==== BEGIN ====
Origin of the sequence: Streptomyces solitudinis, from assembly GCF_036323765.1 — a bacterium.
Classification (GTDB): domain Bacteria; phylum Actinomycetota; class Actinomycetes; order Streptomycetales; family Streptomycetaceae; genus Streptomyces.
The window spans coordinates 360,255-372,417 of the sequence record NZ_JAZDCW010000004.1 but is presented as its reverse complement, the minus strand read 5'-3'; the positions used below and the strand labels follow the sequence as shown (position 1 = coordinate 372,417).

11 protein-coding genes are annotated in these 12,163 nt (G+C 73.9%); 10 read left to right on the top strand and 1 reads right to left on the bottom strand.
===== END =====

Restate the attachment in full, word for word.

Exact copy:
Origin of the sequence: Streptomyces solitudinis, from assembly GCF_036323765.1 — a bacterium.
Classification (GTDB): domain Bacteria; phylum Actinomycetota; class Actinomycetes; order Streptomycetales; family Streptomycetaceae; genus Streptomyces.
The window spans coordinates 360,255-372,417 of the sequence record NZ_JAZDCW010000004.1 but is presented as its reverse complement, the minus strand read 5'-3'; the positions used below and the strand labels follow the sequence as shown (position 1 = coordinate 372,417).

11 protein-coding genes are annotated in these 12,163 nt (G+C 73.9%); 10 read left to right on the top strand and 1 reads right to left on the bottom strand.